If Janet Jackson had grown up on the streets of West London, she might sound something like Deborah Jordan. The vocalist and songwriter, who some may recall from replife’s standout track “Pangea”, seems influenced by Miss Jackson’s whispering vocals and delicate productions from her 90s phase, yet she sings with a layer of depth and emotion that Ms. Jackson has never aspired to. The Light is a masterful debut that easily channels gossamer electronic soul and broken beat rhythms into a pop gem.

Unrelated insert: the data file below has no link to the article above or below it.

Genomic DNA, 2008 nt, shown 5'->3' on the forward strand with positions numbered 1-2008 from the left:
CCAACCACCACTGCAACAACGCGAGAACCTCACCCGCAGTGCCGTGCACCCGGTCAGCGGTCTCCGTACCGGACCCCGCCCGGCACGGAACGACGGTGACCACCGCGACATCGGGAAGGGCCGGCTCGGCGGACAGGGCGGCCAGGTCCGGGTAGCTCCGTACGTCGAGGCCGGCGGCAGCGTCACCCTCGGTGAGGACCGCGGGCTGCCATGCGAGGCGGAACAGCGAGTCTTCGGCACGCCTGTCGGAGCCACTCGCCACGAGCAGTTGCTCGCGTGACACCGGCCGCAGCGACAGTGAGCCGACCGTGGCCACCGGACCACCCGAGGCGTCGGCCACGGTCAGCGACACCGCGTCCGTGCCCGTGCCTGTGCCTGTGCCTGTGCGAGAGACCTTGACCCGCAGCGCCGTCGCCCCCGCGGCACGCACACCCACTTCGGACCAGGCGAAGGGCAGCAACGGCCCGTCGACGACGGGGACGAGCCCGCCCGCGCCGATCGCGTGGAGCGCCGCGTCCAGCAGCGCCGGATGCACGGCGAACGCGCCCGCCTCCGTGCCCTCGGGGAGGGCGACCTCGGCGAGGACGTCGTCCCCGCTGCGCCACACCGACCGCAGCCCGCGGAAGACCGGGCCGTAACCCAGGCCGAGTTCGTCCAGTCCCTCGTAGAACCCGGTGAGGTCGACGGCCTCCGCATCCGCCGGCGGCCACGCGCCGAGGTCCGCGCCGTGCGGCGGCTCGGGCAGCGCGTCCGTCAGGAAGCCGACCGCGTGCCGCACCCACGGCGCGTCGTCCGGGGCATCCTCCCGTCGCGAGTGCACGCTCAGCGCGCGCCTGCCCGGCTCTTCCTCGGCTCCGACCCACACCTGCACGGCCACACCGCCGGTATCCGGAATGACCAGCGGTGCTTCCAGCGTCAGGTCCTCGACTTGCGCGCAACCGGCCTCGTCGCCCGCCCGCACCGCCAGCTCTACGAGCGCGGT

Jordan is definitely entrenched in the broken beat culture of London as evidenced by productions from Atjazz and Simbad. The uptempo tracks are ripe for bouncy club nights and Bugz in the Attic DJ sets. She summons fellow Brit Lisa Stansfield on the bruk track “Let Go” and fellow scenester Bembe Segue on the catchy “Future Calling”. But Deborah really shines when she slows down the tempo and focuses on ethereal nu-soul anthems. Tracks like first single “Nothing Lasts”, the replife assisted “Home”, and the bumping “Want It Back” capture just the right amount of soulful bliss and electronic edge. The production is always inspiring and gorgeous and the album only falters slightly in the middle section where the enregy seems to have been removed. But when she references Janet on tracks like the sensual “Breathe” with its complex yet subdued rhythms and flowing vocals and the utterly gorgeous “You Could Be Here” she hits the sweet spot, creating her own sound that is equal parts pop orgasm and underground utopia.